Taiho goes global
How Japan's Taiho plans to expand in West using late-stage cancer compounds
Taiho Pharmaceutical Co. Ltd. has embarked on a five-year plan to expand into Western markets using its late-stage chemotherapeutics as a beachhead for the company's pipeline of novel cancer candidates, including at least one that will begin Phase I testing in the U.S. next year.
Though perhaps better known in Japan for its energy drinks, including flagship brand Tiovita, Taiho also has established a strong commercial presence domestically based on the success of its 5-FU-based chemotherapies.
The company has made forays internationally, including satellite offices primarily focused on clinical development. However, with relatively flat sales over the last several years, Taiho's new president decided to build a commercial infrastructure in the U.S. and Europe in search of future growth.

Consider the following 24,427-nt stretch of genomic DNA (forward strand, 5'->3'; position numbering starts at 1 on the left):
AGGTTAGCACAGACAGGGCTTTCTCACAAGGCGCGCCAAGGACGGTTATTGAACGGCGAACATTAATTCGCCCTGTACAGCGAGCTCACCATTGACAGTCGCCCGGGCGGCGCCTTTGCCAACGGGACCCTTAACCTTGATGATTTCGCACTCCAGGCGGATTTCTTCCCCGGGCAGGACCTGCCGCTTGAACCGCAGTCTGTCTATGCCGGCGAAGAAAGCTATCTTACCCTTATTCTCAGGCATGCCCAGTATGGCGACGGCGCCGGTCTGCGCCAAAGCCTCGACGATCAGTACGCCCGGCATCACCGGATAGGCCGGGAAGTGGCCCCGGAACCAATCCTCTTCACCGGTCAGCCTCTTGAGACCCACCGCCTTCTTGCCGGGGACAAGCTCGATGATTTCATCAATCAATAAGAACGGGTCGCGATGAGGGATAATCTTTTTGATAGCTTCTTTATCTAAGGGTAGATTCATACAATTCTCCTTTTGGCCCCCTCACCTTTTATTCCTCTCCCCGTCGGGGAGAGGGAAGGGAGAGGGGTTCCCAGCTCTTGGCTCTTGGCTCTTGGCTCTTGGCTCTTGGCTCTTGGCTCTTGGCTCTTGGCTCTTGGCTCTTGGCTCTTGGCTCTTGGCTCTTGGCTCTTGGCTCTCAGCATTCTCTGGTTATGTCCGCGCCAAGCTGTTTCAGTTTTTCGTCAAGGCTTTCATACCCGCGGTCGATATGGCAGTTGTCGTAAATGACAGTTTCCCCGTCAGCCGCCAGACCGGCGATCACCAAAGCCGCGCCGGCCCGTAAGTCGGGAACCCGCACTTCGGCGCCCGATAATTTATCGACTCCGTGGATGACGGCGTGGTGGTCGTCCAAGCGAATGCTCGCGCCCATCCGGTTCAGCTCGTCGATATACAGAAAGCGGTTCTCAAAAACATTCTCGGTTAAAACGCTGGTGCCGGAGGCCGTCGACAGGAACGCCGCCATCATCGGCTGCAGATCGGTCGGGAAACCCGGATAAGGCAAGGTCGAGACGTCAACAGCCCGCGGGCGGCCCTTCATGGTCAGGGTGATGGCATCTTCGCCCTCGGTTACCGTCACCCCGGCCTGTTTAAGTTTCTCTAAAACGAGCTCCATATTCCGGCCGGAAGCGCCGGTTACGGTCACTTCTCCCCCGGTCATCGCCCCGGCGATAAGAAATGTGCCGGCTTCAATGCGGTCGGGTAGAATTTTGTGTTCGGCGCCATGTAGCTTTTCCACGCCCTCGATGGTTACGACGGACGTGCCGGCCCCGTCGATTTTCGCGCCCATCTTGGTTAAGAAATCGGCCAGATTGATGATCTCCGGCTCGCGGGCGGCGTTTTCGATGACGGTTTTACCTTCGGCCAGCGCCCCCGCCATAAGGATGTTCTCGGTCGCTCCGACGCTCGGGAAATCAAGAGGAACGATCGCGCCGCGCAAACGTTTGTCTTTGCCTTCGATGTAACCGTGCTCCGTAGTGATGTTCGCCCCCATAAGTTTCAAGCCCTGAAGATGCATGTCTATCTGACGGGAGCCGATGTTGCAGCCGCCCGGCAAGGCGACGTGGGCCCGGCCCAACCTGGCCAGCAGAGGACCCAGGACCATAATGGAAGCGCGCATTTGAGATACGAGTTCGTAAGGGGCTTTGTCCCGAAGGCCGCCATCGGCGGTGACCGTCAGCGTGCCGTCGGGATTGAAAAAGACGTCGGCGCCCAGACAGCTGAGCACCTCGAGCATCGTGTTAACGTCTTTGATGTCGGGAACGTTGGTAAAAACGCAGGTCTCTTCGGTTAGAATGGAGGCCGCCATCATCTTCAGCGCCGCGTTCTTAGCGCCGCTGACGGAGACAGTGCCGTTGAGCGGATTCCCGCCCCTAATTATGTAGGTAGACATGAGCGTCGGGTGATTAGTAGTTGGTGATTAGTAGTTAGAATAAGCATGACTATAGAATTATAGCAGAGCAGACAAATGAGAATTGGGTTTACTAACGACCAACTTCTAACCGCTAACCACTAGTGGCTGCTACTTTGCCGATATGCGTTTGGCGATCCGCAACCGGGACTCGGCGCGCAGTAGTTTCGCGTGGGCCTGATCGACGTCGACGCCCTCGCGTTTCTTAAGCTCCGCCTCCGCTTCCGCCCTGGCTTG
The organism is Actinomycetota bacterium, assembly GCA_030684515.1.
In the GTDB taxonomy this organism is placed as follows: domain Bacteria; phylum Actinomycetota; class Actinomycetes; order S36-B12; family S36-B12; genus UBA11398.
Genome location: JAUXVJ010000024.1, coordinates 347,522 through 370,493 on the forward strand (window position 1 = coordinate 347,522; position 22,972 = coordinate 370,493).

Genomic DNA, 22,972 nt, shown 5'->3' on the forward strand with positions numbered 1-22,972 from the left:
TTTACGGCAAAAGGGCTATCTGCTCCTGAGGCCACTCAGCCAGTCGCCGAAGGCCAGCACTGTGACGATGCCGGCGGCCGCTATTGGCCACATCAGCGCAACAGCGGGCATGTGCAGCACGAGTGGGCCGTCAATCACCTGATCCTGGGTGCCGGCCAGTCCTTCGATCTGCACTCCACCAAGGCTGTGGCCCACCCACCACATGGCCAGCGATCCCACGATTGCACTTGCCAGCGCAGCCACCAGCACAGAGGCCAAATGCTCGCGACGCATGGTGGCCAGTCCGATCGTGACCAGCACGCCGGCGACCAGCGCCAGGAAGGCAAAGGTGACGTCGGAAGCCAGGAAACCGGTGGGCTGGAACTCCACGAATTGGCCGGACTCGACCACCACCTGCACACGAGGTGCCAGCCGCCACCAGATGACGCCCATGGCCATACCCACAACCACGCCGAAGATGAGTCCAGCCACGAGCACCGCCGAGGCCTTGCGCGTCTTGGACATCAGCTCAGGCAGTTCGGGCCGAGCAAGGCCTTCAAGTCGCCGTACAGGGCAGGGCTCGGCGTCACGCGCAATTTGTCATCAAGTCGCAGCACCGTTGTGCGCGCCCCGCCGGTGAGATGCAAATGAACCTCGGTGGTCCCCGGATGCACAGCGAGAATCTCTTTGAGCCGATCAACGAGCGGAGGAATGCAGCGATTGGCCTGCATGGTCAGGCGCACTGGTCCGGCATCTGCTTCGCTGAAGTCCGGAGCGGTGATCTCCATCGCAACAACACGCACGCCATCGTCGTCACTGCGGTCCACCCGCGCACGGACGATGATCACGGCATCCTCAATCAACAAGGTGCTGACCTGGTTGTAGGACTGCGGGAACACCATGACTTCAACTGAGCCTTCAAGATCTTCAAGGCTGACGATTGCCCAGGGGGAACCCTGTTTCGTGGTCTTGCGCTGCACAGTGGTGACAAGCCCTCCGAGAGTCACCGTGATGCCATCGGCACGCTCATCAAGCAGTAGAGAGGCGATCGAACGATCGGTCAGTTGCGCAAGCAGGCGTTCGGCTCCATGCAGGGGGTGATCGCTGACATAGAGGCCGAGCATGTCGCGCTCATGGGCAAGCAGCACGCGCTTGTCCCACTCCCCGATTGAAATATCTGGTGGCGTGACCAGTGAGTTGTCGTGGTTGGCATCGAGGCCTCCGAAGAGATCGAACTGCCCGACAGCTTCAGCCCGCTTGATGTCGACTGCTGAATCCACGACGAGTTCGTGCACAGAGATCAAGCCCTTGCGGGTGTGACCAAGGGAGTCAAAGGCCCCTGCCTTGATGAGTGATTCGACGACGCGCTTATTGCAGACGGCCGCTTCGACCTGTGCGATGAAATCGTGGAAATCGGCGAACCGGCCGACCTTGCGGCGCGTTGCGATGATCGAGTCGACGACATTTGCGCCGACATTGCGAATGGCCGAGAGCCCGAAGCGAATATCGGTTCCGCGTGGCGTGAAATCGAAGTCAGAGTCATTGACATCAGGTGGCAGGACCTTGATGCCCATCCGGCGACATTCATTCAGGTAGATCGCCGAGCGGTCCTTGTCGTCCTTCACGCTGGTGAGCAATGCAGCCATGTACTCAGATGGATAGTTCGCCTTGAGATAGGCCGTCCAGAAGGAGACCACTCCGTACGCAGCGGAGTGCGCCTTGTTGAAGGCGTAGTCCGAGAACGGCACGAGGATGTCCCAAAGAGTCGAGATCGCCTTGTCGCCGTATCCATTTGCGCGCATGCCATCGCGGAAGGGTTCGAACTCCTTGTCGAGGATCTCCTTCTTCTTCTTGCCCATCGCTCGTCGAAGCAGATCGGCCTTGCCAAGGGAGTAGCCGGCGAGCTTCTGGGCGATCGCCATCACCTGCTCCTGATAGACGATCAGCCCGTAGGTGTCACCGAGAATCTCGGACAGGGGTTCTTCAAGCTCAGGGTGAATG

In parallel, Taiho has shifted its focus towards targeted cancer agents, and last fall unveiled the first seven early stage programs to emerge from its in-house discovery.
Founded as a manufacturing company within the Otsuka Group in 1963, Taiho's first oncology effort was initiated four years later by then-President Yukio Kobayashi.
The first products to emerge were injectable and oral formulations of tegafur, a prodrug of the antimetabolite 5-fluorouracil (5-FU) marketed as Futraful beginning in 1974. These were followed by several more tegafur-based chemotherapeutics introduced over the next two